SEARSPORT, Maine — A chemical manufacturing plant at the end of a dead-end road in Searsport and a Mexican chemical company are joining forces.
Dalegip America Inc., based north of Mexico City with U.S. headquarters in Houston, will construct a total of 5,000 square feet of production space at GAC Chemical Corp. to manufacture speciality chemicals for the paper industry.
Plastic pigment, a product used to manufacture coated paper, will be made at the new facility. When the plant opens later this year, the companies will hire up to a dozen workers, local officials say.
“For a company our size, that’s significant,” David Colter, GAC’s new chief executive officer, said Wednesday in a press conference at the Searsport company headquarters.
Though Searsport Town Manager James Gillway said this week that he did not know what impact the new facility would have on the community’s tax base, he called GAC a very good neighbor.
“Inevitably, we’re going to benefit, if not through taxation, then through employment,” Gillway said. “We’re definitely 100 percent behind that.”
Colter and James Poure, the chairman, founder and outgoing CEO of the privately held GAC Chemical, said that the Mexican outfit had been looking for a regional manufacturer in Maine for the last several years to expand its operations.
“We’re looking forward to this collaborative partnership with GAC Chemical in Maine,” Manuel Rivadeneyra, president of Dalegip America, said this week in a press release. “[It will] bring our product technology to new customers.”
The Searsport company employs 62 people who make tons of different kinds of chemicals each year, including ammonium sulfate and liquid aluminum sulfate for water treatment.
Chemicals have been manufactured here since the early 1920s, when it was the home of Summers Fertilizer Co. Poure founded GAC Chemical in the Midwest in 1978 and purchased the Maine manufacturing plant in 1994. Searsport became GAC’s headquarters in 2003.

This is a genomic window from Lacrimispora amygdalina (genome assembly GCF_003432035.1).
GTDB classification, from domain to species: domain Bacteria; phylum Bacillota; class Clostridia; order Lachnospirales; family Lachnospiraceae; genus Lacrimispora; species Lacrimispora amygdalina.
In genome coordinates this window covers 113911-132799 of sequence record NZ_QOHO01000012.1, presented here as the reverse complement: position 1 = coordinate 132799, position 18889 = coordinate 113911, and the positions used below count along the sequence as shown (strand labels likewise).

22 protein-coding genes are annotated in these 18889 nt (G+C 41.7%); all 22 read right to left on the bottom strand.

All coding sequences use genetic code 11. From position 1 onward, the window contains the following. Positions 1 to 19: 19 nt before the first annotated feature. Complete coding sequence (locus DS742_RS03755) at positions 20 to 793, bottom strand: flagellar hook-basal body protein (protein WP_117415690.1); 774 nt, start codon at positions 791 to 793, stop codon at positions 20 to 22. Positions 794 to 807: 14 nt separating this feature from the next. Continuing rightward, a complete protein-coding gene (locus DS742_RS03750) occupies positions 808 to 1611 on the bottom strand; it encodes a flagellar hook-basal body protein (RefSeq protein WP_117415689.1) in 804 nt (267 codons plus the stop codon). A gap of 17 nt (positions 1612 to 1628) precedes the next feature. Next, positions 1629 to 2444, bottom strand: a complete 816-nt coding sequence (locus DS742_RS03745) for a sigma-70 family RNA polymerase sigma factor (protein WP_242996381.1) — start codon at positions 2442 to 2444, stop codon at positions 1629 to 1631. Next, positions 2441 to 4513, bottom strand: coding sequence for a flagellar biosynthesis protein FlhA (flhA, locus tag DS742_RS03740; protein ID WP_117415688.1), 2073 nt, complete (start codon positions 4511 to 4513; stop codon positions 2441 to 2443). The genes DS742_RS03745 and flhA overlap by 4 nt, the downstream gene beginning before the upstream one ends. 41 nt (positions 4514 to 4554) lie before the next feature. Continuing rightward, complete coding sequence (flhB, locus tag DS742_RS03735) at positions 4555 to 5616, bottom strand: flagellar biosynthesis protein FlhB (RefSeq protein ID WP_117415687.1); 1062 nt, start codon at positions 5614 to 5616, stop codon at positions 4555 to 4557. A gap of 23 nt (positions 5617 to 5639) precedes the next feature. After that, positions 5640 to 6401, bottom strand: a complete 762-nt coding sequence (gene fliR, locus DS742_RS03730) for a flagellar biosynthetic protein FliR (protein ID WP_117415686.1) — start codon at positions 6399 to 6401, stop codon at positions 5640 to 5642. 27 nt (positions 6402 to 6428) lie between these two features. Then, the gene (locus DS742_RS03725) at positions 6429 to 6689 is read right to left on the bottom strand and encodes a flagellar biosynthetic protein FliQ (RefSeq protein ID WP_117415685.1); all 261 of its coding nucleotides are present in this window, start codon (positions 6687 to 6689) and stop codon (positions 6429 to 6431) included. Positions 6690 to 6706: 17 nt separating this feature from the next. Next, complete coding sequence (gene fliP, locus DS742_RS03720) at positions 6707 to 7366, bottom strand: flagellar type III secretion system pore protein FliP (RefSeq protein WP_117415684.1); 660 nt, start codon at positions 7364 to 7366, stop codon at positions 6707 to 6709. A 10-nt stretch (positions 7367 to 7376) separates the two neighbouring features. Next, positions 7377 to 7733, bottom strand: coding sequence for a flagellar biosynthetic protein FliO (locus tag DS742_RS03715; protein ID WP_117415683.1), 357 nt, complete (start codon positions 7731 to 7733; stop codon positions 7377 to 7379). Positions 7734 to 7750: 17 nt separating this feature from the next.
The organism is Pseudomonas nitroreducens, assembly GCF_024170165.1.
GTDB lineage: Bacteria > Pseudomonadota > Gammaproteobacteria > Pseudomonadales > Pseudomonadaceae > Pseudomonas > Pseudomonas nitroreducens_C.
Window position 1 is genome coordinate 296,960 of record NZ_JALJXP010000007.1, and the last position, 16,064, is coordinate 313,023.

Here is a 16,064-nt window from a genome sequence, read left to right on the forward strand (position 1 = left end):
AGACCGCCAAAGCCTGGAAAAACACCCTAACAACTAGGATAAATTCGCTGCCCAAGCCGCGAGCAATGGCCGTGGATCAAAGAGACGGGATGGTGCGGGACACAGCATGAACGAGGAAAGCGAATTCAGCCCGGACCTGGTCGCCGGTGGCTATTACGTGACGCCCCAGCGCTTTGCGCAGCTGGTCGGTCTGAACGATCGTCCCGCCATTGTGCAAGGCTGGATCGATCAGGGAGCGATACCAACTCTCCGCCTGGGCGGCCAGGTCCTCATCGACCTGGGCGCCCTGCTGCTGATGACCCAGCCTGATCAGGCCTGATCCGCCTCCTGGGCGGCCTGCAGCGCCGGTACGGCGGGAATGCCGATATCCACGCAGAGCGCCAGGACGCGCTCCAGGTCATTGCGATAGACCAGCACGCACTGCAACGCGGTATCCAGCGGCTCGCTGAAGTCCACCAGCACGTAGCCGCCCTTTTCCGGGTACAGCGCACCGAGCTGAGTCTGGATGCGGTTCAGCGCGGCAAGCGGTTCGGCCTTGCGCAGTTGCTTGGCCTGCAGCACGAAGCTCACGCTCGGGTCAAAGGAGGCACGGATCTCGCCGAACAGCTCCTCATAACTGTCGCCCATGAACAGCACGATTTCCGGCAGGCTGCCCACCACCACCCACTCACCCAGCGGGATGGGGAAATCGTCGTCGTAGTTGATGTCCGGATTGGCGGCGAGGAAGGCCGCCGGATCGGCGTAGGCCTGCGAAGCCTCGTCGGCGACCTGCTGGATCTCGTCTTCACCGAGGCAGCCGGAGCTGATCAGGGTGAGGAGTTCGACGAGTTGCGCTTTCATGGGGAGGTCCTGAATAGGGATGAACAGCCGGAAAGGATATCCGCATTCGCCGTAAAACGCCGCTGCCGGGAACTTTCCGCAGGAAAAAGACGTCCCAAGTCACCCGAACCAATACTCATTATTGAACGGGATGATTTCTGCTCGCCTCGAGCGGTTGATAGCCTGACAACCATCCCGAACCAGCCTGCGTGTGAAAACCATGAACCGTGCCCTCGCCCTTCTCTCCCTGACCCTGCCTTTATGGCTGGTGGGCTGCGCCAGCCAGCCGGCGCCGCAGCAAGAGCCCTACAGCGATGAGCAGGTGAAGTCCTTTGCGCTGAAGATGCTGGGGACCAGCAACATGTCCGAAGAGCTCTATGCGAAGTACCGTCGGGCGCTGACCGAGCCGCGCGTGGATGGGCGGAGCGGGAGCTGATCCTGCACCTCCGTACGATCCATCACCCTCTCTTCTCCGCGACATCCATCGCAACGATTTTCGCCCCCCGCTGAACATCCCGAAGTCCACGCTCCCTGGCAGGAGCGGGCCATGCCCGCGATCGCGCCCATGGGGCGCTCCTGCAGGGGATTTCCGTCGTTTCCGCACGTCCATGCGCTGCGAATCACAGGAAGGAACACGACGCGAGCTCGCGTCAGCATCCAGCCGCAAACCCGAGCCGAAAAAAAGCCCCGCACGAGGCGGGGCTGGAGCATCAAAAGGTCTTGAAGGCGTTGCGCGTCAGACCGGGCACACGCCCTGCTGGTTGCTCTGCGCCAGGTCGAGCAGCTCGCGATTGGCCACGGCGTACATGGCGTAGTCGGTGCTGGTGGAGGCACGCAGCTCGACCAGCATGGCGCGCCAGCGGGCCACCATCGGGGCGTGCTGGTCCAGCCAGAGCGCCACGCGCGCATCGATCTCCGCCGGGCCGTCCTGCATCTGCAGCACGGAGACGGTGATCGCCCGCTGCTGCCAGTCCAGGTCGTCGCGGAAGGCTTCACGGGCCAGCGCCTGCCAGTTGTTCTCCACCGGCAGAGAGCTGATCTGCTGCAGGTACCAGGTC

At that time, nearly 90 percent of its business was related to papermaking. But Maine’s changing economy forced a number of paper mills to close and the plant had to diversify. Now, 50 percent of its business stems from papermaking, Colter said.
“We’re getting creative. Finding niche markets and capitalizing on infrastructure,” he said. “Trying to get the word out that we are here.”
A popular chemical made at the 153-acre Searsport site is ammonium sulfate, found in yeast, bread, beer, penicillin and baby formula. GAC Chemical is the largest producer of high-purity ammonium sulfate in the country. The company ships the dry crystals nationwide and overseas.
Part of that success is because of the low-carb food craze of recent years.
“We have supplied Fleischmann’s Yeast with our product, and when Michelob Ultra became very popular, Fleischmann was approached by Anheuser-Busch people,” Poure said. “How do you accelerate fermentation?”
The yeast company pointed the beer makers in the direction of the Searsport manufacturing plant and its high-purity ammonium sulfate.
“They were able to really speed up fermentation of Michelob Ultra,” Colter said. “Now they do that with all their products.”
GAC Chemical is also involved in contract manufacturing, in which an outside company provides it with a recipe and raw materials and it manufactures a product. It has a fleet of 25 tanker trucks used for deliveries and is the only facility in the state that does industrial chemical manufacturing and distribution.
When Gov. Paul LePage visited the site in 2011, he called GAC “Maine’s chemical company,” a moniker that is proving to be true, company officials said.